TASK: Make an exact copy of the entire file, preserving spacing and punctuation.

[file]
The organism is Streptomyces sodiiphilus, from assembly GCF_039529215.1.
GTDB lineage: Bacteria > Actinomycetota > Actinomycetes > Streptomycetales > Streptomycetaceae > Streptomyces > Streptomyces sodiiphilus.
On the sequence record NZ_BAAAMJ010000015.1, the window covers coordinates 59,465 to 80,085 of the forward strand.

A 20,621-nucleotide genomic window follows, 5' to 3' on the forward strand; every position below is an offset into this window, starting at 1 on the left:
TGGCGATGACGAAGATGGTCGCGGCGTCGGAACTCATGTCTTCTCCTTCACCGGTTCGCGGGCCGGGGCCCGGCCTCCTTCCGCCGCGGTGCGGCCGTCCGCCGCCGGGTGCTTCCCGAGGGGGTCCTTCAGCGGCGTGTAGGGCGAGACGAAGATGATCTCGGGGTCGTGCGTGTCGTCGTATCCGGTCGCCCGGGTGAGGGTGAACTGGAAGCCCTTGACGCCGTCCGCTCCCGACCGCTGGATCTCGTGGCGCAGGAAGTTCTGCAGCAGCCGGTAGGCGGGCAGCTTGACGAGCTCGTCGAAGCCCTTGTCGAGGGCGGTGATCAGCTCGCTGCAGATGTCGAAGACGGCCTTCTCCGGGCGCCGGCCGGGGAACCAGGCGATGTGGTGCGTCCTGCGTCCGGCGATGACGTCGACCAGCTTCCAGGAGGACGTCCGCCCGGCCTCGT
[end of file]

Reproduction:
The organism is Streptomyces sodiiphilus, from assembly GCF_039529215.1.
GTDB lineage: Bacteria > Actinomycetota > Actinomycetes > Streptomycetales > Streptomycetaceae > Streptomyces > Streptomyces sodiiphilus.
On the sequence record NZ_BAAAMJ010000015.1, the window covers coordinates 59,465 to 80,085 of the forward strand.

A 20,621-nucleotide genomic window follows, 5' to 3' on the forward strand; every position below is an offset into this window, starting at 1 on the left:
TGGCGATGACGAAGATGGTCGCGGCGTCGGAACTCATGTCTTCTCCTTCACCGGTTCGCGGGCCGGGGCCCGGCCTCCTTCCGCCGCGGTGCGGCCGTCCGCCGCCGGGTGCTTCCCGAGGGGGTCCTTCAGCGGCGTGTAGGGCGAGACGAAGATGATCTCGGGGTCGTGCGTGTCGTCGTATCCGGTCGCCCGGGTGAGGGTGAACTGGAAGCCCTTGACGCCGTCCGCTCCCGACCGCTGGATCTCGTGGCGCAGGAAGTTCTGCAGCAGCCGGTAGGCGGGCAGCTTGACGAGCTCGTCGAAGCCCTTGTCGAGGGCGGTGATCAGCTCGCTGCAGATGTCGAAGACGGCCTTCTCCGGGCGCCGGCCGGGGAACCAGGCGATGTGGTGCGTCCTGCGTCCGGCGATGACGTCGACCAGCTTCCAGGAGGACGTCCGCCCGGCCTCGT